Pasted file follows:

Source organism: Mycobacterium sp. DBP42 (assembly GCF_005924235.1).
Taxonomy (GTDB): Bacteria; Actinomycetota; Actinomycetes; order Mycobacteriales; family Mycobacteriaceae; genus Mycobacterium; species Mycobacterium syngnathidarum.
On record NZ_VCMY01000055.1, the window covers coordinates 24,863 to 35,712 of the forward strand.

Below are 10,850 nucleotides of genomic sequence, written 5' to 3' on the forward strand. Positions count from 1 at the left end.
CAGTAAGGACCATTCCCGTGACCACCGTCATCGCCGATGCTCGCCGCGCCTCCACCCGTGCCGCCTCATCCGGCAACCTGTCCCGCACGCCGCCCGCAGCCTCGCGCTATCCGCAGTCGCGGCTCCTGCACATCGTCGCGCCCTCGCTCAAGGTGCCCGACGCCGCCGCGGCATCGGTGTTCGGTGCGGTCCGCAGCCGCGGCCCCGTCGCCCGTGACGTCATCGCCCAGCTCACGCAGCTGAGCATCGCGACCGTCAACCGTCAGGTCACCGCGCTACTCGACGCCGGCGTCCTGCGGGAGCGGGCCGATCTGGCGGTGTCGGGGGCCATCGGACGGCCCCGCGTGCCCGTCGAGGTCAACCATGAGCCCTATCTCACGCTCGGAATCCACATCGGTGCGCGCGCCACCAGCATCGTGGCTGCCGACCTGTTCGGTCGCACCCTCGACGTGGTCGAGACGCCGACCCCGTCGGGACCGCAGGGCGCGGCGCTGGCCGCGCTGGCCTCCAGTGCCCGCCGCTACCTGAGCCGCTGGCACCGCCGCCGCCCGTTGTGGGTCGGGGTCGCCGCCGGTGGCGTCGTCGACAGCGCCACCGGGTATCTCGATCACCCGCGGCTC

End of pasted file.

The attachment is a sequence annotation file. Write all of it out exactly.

Source organism: Mycobacterium sp. DBP42 (assembly GCF_005924235.1).
Taxonomy (GTDB): Bacteria; Actinomycetota; Actinomycetes; order Mycobacteriales; family Mycobacteriaceae; genus Mycobacterium; species Mycobacterium syngnathidarum.
On record NZ_VCMY01000055.1, the window covers coordinates 24,863 to 35,712 of the forward strand.

Below are 10,850 nucleotides of genomic sequence, written 5' to 3' on the forward strand. Positions count from 1 at the left end.
CAGTAAGGACCATTCCCGTGACCACCGTCATCGCCGATGCTCGCCGCGCCTCCACCCGTGCCGCCTCATCCGGCAACCTGTCCCGCACGCCGCCCGCAGCCTCGCGCTATCCGCAGTCGCGGCTCCTGCACATCGTCGCGCCCTCGCTCAAGGTGCCCGACGCCGCCGCGGCATCGGTGTTCGGTGCGGTCCGCAGCCGCGGCCCCGTCGCCCGTGACGTCATCGCCCAGCTCACGCAGCTGAGCATCGCGACCGTCAACCGTCAGGTCACCGCGCTACTCGACGCCGGCGTCCTGCGGGAGCGGGCCGATCTGGCGGTGTCGGGGGCCATCGGACGGCCCCGCGTGCCCGTCGAGGTCAACCATGAGCCCTATCTCACGCTCGGAATCCACATCGGTGCGCGCGCCACCAGCATCGTGGCTGCCGACCTGTTCGGTCGCACCCTCGACGTGGTCGAGACGCCGACCCCGTCGGGACCGCAGGGCGCGGCGCTGGCCGCGCTGGCCTCCAGTGCCCGCCGCTACCTGAGCCGCTGGCACCGCCGCCGCCCGTTGTGGGTCGGGGTCGCCGCCGGTGGCGTCGTCGACAGCGCCACCGGGTATCTCGATCACCCGCGGCTC